However, there have yet to be comments from the EC, the European Parliament or Council of Ministers as to how the Green Deal will be applied to participating member states currently in the EU, but which in future may be outside. For example, the EU already has rules in place around so called carbon leakage, to stop "relocation of economic activity and its emissions relocated from the EU to countries/ regions with less ambitious climate policies in place. These rules operate as part of the Emissions Trading System".
Because of Brexit, there is uncertaintly around future UK commitments to climate change, biodiversity and other environmental objectives. The UK general election on 12 December may provide some clarity in terms of the future direction of policymaking in the UK, but there is a risk that it does not.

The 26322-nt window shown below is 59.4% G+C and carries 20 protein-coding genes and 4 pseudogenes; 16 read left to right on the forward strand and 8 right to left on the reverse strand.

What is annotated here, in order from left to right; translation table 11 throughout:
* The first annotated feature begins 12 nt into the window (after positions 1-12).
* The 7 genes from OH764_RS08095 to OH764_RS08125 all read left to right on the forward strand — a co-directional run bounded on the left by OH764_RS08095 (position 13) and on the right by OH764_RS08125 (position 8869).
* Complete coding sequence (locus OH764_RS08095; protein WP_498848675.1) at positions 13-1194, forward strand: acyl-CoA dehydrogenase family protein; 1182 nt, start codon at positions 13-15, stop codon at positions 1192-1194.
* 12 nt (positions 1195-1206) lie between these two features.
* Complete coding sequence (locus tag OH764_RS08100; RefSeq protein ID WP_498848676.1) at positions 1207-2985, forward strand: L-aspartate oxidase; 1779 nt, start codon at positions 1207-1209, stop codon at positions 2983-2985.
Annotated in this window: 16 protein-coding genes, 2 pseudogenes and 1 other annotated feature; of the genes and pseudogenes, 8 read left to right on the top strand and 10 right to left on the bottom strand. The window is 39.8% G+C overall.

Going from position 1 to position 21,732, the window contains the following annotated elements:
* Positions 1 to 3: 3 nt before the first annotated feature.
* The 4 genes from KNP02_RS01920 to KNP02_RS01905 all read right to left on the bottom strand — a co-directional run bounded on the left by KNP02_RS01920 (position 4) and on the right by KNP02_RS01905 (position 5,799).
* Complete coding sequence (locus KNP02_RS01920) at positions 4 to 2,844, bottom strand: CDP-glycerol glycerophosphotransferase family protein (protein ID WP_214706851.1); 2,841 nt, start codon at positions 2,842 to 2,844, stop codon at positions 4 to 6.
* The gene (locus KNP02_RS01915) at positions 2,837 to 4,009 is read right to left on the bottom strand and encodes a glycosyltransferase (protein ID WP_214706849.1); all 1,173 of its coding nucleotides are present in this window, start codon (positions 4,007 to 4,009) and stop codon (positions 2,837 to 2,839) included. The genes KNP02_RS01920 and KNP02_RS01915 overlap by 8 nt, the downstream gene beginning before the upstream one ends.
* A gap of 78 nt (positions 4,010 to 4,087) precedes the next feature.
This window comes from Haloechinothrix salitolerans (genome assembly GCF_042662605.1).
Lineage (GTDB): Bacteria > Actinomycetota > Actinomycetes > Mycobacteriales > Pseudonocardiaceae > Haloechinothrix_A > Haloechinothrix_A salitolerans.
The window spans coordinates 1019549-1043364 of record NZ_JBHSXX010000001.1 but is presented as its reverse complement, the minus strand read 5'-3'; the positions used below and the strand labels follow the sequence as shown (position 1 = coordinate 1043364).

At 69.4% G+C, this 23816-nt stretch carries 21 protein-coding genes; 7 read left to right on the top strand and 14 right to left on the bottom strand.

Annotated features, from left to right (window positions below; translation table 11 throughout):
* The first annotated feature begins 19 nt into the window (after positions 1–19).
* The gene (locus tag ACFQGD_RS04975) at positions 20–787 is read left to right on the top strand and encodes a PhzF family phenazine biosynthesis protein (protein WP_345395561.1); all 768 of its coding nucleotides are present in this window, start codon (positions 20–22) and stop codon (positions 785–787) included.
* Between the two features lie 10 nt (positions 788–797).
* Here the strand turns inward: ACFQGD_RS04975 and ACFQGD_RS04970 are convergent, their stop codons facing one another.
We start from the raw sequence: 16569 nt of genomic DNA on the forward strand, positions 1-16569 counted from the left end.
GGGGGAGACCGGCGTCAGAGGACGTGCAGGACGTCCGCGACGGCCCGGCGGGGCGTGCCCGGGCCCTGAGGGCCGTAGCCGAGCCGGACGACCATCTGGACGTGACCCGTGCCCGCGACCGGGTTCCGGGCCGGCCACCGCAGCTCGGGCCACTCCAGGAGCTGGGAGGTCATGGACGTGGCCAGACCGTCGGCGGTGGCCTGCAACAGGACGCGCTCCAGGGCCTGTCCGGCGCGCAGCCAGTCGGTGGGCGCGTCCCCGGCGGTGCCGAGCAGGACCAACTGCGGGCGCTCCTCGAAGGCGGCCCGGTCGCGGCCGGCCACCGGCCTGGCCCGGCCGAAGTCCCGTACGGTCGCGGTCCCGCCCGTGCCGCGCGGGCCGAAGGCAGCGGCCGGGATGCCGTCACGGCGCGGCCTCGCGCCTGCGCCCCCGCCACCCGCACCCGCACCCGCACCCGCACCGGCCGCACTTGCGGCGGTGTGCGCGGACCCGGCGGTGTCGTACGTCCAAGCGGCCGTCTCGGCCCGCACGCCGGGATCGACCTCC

Efama represents asset management associations in countries that both are and are not members of the EU, so its statement presumes that the members of all its member organisations will also commit themselves to the EU targets.
Considering factors such as the share of the STOXX Europe 600 index constituted by UK equities, it is likely that the EC will wish to ensure that UK companies do not get unfair advantage by being outside the EU's commitments to carbon neutrality, while also ensuring commitments to systemic financial market stability are maintained.
Certain specific objectives have been noted by the EC, which are likely to effect investors, particularly those exposed to legacy oil and gas businesses, but also other sectors:
- A Commission proposal to give legal force to the objective to achieve climate neutrality by 2050 (‘climate law') that will set the EU onto an irreversible path to climate neutrality.